In a breakthrough that could have a major impact on organ transplant surgery, a group of Chinese scientists have successfully managed to turn adult stem cells from the skin into liver cells and thereby restoring a damaged liver in mice.
The three year-long study, which has been published in the Journal of Nature, involved the extraction of skin cells from the mice which were then converted into liver cells in a test tube.
One of Australia's prominent liver expert, Professor Geoff McCaughan said that the cells were then used to restore the damaged liver and thereby reducing the mortality rate by more than 50 percent.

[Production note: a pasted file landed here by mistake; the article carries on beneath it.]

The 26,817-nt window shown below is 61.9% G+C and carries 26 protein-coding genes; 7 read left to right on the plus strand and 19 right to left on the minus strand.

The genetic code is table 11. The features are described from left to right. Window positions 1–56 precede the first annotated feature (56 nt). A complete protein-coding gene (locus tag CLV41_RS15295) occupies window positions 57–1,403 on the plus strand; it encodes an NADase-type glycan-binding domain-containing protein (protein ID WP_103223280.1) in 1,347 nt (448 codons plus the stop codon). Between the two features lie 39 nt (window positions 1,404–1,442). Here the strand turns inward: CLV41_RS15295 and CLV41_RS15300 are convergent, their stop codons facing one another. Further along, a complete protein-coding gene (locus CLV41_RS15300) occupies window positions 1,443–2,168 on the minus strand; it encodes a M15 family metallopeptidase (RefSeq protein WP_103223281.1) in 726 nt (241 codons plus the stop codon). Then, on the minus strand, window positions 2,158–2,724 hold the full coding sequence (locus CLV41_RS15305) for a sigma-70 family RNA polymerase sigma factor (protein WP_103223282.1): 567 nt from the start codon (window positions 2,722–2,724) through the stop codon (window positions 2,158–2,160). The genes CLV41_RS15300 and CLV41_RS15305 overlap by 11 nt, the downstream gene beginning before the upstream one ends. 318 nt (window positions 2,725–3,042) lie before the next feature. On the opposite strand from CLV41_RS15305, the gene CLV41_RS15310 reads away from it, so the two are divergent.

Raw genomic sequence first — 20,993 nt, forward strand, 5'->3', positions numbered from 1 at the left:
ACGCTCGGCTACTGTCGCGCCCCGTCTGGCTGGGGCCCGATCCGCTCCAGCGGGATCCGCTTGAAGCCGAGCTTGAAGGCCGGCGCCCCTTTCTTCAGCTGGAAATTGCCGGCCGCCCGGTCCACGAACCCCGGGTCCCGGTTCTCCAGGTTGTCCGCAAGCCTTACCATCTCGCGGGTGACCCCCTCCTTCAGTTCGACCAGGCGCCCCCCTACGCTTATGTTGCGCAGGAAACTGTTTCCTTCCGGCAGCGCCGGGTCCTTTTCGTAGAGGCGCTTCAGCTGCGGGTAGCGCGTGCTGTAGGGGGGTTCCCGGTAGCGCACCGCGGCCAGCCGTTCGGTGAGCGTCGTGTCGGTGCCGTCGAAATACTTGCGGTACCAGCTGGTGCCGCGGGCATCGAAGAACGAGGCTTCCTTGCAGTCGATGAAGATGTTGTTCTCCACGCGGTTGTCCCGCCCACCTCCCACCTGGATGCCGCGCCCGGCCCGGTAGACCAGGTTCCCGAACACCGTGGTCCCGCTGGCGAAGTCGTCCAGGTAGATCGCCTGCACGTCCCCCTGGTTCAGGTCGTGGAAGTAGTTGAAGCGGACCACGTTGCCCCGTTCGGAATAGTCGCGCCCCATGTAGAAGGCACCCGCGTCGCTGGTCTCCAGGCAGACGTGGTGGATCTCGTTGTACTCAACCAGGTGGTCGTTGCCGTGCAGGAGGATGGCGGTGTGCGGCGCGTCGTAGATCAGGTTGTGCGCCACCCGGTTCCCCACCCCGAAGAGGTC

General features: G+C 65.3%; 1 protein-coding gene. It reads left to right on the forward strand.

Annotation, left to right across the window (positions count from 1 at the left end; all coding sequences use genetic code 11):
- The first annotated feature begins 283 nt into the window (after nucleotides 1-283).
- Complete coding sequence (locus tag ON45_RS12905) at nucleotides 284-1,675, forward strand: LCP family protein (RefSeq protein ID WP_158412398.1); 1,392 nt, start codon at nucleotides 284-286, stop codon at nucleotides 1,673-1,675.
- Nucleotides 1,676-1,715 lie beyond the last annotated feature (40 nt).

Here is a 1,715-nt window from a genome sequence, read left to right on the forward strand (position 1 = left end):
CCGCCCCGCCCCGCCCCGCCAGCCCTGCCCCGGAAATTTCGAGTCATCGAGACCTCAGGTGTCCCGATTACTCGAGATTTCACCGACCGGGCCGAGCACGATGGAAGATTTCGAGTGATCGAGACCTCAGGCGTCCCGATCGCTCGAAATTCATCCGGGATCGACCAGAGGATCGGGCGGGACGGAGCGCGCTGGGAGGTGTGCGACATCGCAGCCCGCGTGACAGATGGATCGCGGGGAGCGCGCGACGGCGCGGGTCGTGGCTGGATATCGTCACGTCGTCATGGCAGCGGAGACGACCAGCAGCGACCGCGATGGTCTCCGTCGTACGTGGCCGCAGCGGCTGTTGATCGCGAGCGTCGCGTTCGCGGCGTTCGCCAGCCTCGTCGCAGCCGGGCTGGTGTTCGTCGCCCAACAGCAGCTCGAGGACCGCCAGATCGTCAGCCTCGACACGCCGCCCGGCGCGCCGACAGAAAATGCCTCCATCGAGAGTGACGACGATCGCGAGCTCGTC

Professor McCaughen went on to say that if the study can be applied to humans as well, then there is no need for a liver transplant since doctors could use the patient's own cells to regenerate the liver.
"The concept would be that they would be injected and then they would populate the liver and generate new liver function and improve liver function. That would be the Holy Grail - that they would stop the liver failing altogether, and the patient would not need a liver transplant or die", he said.